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How slow growing is NSCLC?


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My husband was diagnosed in October of this year with NSCLC, stage 3b.  He ended in the intensive care and was intubated for 17 hours because he bled during the 4th pass of the bronchoscopy.  He had thoracentesis in mid-November where 576 ml of fluid was drained from his right pleura.  The fluid tested positive for cancer which means he has advanced to stage 4.

Does anyone have a similar experience where your cancer advanced to the next stage in just a month?  I am beginning to wonder if that bleeding during the bronchoscopy was what did it.  If you have the same experience, I would like to ask what treatment you are doing, supplements you are taking, and whatever else you think has contributed to prolonging your life.

I feel so angry, weak, and powerless.  I am so lost and my world is crumbling down fast.  Our medical oncologist told us that there is no more cure.  So, no radiation, only chemotherapy using carboplatin and alimta and immunotherapy using Keytruda.

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I'm so sorry to hear that your husband progressed so quickly.  LUNGevity has a few services that can help support you both.  The HELPLine is staffed with oncologist social workers and can help you manage your emotional, financial, and support challenges.  LifeLine is a peer-to-peer mentoring program that will match patients and/or caregivers with someone who is the same age, gender and going through similar treatment.  It's one on on so you can communicate via email or phone, however you are the most comfortable.

There are also clinical trial finders and clinical trial ambassadors if that is something your husband is considering.  Information about clinical trials can be found here: https://lungevity.org/for-patients-caregivers/lung-cancer-101/treatment-options/clinical-trials

Did they do biomarker testing?

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I understand the shock. My mom went from Stage 1 before surgery to a 3a during surgery (they found more cancer during surgery).  It was a punch to the gut.  But with today's advancements in treatment, a late stage diagnosis does not carry the death sentence it once did a few years ago.  My mom is 4 years out of her original diagnosis.  Yes it came back, and yes she had to have more treatment, but she is out of treatment and is NED (no evidence of disease).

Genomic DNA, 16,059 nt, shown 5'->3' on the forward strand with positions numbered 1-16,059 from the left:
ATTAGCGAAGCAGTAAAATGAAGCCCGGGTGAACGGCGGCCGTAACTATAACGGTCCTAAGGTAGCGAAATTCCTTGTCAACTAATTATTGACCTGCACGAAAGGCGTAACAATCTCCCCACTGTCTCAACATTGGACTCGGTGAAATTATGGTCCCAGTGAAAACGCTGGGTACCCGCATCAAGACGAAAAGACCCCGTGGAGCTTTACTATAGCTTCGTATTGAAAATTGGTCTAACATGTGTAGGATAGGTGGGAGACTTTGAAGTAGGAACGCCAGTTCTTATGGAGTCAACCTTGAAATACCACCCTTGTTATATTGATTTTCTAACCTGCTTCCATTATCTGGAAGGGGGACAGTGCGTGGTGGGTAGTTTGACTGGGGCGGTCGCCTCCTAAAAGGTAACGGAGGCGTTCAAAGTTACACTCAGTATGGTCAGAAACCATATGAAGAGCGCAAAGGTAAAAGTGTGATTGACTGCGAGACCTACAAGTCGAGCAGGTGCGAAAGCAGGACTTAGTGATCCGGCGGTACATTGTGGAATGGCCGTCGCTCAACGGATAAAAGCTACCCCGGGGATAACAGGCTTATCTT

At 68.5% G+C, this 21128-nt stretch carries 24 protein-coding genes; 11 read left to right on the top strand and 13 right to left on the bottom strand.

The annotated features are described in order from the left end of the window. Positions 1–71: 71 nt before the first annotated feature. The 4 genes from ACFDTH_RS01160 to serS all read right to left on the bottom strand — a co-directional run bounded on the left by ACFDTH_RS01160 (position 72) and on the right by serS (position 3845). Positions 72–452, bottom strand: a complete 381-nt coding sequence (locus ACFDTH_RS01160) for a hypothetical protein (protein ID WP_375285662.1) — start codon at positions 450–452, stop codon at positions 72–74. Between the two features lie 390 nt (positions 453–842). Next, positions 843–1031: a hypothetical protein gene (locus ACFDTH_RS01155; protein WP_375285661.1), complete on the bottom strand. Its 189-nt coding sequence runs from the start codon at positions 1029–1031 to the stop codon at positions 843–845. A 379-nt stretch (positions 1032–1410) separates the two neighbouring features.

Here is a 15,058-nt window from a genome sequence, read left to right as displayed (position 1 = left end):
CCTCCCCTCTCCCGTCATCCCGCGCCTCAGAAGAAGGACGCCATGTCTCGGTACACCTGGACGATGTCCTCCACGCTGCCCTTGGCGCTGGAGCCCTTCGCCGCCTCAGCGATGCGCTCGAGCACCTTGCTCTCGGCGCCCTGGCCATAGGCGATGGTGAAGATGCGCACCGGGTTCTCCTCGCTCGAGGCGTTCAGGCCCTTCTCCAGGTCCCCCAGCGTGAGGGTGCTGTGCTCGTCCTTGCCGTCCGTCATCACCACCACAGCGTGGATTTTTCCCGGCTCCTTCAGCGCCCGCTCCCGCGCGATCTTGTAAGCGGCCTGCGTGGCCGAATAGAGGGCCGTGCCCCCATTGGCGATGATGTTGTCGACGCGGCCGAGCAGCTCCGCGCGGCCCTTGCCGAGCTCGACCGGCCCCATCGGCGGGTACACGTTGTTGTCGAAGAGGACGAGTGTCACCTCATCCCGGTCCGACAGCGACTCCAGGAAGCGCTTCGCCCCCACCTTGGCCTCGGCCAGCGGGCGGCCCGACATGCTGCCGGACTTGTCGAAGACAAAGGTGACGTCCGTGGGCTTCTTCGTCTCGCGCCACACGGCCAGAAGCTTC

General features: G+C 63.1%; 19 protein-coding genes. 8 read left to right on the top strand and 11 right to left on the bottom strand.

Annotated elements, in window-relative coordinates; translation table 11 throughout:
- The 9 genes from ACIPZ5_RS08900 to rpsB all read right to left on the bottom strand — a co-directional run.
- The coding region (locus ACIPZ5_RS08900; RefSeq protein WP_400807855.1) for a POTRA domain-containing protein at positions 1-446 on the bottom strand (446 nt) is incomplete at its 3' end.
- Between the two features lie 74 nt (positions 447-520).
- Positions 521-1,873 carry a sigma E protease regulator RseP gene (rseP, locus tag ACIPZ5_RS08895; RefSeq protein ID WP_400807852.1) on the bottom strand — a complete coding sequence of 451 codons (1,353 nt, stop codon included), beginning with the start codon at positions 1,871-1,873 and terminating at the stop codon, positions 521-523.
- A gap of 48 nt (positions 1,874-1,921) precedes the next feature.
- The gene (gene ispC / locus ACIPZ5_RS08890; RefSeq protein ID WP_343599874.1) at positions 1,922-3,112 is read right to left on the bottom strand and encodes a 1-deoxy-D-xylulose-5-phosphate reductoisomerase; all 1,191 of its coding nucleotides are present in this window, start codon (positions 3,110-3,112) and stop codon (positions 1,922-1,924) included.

I can't venture to guess what the cause of your husband's pleural effusion was, my mom had a few bouts with pleural effusions although none were found to have cancers cells in them.  

I totally get your anger and feeling of powerlessness.  I think we all feel it whether we are the one with cancer or the caregiver.  It's a normal part of the process of being diagnosed with a serious condition.  But as I said before, there has been great advancements in treatment which gives us all HOPE.  The good news is that your husband will benefit from these treatment advances.  It sounds like your husband will receive the current standard of care for late stage diagnoses. It was just 3 years ago when my mom was told her best bet for treating her lung cancer recurrence was Keytruda + carbo + alimta (it has just been "approved" 1 month prior to her diagnosis).  Many, many people have benefited from this treatment combo, including my mom.  She responded so well that she only had to receive 6 doses of keytruda + chemo before she went to keytruda only.  Her treatment was not a walk in the park, but she regularly says that when her lung cancer comes back, she would definitely do it all again.  I kept track of my mom's story here on the forums. You can read it  here.

I came here looking for HOPE and I found it.  I hope you are able to do the same.  

Take Care,


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A long while ago, my medical oncologist told me their practice would no longer use the word "cure" for any stage or type of lung cancer. Part of what makes our disease so dangerous is its propensity to recur.  I had four and each was a kick in the teeth. Therefore, I get your anger and powerlessness but ask you to think a while about weakness.  Your husband is going to look to you for strength. He'll need to lean on you and gain courage to sustain the treatment battle. While you may not have power or control over his cancer, treatments or outcome, you absolutely are in charge of your attitude.  I say: stand up, put your battle rattle on, lock and load, and proceed to decisively engage his lung cancer! You must have faith his treatment will work and once you have faith, you'll find hope.

Stay the course.


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If you haven't done so with your oncologist, it might be worth getting your husband to do a genomic test (e.g. Next Generation Sequencing). This might uncover mutations and relevant treatment options. 

If NGS is not an option, then maybe just test for the more well-known mutations such as ALK and EGFR. If he tests positive for either of these, then targetted therapy becomes another treatment option for him.

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